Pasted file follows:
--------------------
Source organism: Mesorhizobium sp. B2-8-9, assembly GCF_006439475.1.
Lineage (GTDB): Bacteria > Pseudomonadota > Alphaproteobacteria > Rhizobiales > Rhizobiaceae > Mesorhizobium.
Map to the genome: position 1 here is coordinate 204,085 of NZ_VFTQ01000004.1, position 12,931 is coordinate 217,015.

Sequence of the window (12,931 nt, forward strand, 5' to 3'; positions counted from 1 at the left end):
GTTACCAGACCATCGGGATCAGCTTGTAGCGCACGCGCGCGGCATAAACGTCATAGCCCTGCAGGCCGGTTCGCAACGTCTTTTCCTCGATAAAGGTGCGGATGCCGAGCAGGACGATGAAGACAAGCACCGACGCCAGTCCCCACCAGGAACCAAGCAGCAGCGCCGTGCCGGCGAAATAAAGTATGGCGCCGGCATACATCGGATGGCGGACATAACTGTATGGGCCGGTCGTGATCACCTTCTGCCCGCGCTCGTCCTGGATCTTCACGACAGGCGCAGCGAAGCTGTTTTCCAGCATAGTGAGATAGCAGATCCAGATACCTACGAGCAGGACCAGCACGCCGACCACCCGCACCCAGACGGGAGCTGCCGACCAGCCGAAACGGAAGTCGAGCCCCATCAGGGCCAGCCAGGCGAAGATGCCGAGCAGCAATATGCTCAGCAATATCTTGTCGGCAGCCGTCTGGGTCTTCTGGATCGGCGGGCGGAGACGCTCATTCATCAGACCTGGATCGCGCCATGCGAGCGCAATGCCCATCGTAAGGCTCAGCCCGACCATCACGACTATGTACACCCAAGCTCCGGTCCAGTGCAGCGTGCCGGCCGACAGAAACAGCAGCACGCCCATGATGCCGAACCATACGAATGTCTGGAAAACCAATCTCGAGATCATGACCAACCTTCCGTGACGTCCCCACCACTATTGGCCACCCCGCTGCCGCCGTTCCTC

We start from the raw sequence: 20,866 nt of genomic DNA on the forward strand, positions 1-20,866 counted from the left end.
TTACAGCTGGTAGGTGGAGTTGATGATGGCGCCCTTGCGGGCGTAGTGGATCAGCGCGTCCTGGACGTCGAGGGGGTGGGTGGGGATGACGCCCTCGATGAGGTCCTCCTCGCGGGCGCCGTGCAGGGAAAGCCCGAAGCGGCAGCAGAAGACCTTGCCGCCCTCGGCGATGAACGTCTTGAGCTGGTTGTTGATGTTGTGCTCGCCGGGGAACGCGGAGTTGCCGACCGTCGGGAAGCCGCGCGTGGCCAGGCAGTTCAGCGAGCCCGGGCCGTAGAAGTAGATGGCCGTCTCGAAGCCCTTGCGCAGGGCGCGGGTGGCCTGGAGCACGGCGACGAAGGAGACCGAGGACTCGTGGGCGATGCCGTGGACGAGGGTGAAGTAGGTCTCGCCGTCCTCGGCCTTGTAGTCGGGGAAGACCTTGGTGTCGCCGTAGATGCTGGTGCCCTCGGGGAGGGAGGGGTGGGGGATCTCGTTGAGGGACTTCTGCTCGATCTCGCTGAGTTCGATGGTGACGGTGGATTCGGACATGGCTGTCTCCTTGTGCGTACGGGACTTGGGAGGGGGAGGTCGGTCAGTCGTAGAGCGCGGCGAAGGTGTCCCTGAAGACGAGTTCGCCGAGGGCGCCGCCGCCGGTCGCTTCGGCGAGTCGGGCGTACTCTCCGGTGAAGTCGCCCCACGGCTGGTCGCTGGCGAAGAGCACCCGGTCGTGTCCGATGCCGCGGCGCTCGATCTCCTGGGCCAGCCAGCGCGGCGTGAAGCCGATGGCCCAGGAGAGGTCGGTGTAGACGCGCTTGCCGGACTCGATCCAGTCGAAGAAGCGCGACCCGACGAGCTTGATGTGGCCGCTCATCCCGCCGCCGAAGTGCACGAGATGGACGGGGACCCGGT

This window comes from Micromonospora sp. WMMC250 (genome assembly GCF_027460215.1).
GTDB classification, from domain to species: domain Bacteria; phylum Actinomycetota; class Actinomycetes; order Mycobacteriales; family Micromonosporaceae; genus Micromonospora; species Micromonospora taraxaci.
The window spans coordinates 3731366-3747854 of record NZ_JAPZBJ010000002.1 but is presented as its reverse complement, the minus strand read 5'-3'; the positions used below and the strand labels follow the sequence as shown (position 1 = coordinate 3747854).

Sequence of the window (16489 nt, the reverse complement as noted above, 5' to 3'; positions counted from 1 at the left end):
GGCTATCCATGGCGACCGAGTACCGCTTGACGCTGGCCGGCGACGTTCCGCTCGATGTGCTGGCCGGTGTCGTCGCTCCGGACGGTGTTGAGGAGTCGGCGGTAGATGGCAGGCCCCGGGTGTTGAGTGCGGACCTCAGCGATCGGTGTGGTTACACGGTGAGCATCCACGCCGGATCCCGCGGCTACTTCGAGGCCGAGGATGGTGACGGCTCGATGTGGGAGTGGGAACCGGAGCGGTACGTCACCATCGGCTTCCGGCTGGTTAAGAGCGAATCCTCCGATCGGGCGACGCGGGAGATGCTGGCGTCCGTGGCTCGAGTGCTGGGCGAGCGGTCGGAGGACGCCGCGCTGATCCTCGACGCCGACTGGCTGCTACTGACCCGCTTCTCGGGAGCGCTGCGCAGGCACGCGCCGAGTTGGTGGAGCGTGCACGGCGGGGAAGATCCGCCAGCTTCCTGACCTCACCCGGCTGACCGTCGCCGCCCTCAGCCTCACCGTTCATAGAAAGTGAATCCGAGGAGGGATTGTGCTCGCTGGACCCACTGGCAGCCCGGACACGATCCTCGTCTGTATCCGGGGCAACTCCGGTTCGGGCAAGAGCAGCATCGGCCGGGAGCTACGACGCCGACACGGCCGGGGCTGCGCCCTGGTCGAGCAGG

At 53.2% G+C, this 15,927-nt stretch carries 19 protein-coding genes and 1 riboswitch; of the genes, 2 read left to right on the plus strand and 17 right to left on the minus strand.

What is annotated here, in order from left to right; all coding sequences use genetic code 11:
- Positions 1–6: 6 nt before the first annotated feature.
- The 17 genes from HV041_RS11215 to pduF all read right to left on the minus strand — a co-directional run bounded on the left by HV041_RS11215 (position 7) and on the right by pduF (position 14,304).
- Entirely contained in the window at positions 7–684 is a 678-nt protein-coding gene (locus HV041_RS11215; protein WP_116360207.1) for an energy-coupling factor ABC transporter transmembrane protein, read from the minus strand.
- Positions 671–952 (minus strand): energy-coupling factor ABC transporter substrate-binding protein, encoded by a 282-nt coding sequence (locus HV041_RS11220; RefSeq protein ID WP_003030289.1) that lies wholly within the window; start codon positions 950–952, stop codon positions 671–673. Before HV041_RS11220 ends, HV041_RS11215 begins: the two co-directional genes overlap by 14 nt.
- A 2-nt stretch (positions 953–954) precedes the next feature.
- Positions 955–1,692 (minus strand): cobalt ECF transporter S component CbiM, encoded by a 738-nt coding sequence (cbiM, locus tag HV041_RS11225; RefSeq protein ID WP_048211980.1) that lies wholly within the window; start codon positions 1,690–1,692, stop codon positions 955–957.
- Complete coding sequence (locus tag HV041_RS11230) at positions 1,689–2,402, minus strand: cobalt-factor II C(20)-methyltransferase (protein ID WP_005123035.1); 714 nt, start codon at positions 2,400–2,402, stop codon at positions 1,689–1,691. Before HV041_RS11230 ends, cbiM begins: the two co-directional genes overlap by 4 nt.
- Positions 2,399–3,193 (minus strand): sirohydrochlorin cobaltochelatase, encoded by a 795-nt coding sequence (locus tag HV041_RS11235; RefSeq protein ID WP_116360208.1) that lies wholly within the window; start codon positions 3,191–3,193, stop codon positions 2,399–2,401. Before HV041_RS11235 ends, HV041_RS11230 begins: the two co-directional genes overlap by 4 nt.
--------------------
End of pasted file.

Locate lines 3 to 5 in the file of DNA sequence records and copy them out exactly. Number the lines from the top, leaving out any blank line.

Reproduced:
Map to the genome: position 1 here is coordinate 204,085 of NZ_VFTQ01000004.1, position 12,931 is coordinate 217,015.

Sequence of the window (12,931 nt, forward strand, 5' to 3'; positions counted from 1 at the left end):
GTTACCAGACCATCGGGATCAGCTTGTAGCGCACGCGCGCGGCATAAACGTCATAGCCCTGCAGGCCGGTTCGCAACGTCTTTTCCTCGATAAAGGTGCGGATGCCGAGCAGGACGATGAAGACAAGCACCGACGCCAGTCCCCACCAGGAACCAAGCAGCAGCGCCGTGCCGGCGAAATAAAGTATGGCGCCGGCATACATCGGATGGCGGACATAACTGTATGGGCCGGTCGTGATCACCTTCTGCCCGCGCTCGTCCTGGATCTTCACGACAGGCGCAGCGAAGCTGTTTTCCAGCATAGTGAGATAGCAGATCCAGATACCTACGAGCAGGACCAGCACGCCGACCACCCGCACCCAGACGGGAGCTGCCGACCAGCCGAAACGGAAGTCGAGCCCCATCAGGGCCAGCCAGGCGAAGATGCCGAGCAGCAATATGCTCAGCAATATCTTGTCGGCAGCCGTCTGGGTCTTCTGGATCGGCGGGCGGAGACGCTCATTCATCAGACCTGGATCGCGCCATGCGAGCGCAATGCCCATCGTAAGGCTCAGCCCGACCATCACGACTATGTACACCCAAGCTCCGGTCCAGTGCAGCGTGCCGGCCGACAGAAACAGCAGCACGCCCATGATGCCGAACCATACGAATGTCTGGAAAACCAATCTCGAGATCATGACCAACCTTCCGTGACGTCCCCACCACTATTGGCCACCCCGCTGCCGCCGTTCCTC